Supposed 'Free Speech' Warrior Jordan Peterson Sues University Because Silly Professor Said Some Mean Things About Him
from the the-intellectual-derp-web dept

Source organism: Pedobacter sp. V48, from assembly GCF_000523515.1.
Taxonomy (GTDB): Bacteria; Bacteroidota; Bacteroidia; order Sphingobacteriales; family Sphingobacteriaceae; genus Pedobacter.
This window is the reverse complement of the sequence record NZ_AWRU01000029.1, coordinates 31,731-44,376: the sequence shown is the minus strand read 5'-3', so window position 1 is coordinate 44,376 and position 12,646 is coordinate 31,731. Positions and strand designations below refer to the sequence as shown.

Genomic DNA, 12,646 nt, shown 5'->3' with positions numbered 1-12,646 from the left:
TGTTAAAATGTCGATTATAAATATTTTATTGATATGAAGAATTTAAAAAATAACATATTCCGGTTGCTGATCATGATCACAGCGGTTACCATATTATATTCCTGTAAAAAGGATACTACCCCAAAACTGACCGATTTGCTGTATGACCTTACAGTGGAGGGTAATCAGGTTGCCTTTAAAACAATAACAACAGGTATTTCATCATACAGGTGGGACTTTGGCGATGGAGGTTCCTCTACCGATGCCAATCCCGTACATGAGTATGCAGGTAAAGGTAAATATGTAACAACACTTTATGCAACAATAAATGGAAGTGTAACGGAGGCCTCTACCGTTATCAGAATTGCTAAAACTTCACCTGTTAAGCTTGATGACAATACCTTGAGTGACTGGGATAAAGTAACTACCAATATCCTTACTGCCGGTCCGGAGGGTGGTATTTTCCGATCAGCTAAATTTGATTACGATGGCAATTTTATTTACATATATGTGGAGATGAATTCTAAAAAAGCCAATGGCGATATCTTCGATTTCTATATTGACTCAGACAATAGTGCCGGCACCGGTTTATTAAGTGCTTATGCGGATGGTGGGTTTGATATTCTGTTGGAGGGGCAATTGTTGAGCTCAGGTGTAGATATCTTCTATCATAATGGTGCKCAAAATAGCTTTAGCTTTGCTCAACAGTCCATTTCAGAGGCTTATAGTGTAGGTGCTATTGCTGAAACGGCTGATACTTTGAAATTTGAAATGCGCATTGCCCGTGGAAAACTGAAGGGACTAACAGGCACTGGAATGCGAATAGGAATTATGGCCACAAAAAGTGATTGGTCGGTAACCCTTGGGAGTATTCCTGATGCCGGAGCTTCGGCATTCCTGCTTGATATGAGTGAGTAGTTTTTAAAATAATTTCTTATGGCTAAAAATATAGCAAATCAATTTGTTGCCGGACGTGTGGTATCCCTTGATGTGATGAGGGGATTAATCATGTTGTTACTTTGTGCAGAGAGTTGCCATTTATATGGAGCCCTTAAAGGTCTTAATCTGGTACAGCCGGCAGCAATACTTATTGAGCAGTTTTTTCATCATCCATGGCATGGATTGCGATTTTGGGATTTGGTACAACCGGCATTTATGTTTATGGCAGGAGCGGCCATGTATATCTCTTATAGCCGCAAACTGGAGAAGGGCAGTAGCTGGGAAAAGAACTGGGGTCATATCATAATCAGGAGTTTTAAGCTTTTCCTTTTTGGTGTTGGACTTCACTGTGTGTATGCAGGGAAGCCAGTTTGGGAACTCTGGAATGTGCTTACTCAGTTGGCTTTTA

I have to admit that until earlier this year, I’d never heard of Jordan Peterson. I first heard about him when he was on Russ Robert’s Econtalk podcast, and it was sort of a weird discussion to go into blind, without any knowledge of Peterson. That’s because throughout the podcast I found him to be extremely defensive, as if he was constantly under attack and had to parry away an onslaught of criticism. Other than that, I thought he had a few interesting ideas, mixed in with some nutty ideas. Soon after, I suddenly seemed to be hearing about him everywhere. In the last two months, the NY Times did a giant profile on him (in which he does not come off very well). He then played a major role in another bizarre and silly profile of what has been dubbed the “Intellectual Dark Web” — a network of hilariously self-important people who seem to think they’re oppressed for having thoughts out of the mainstream… even though the NY Times article goes on to describe how they all (with Peterson leading the pack) have massive followings, pack stadiums, sell insane numbers of books, and make crazy amounts of money from crowdfunding.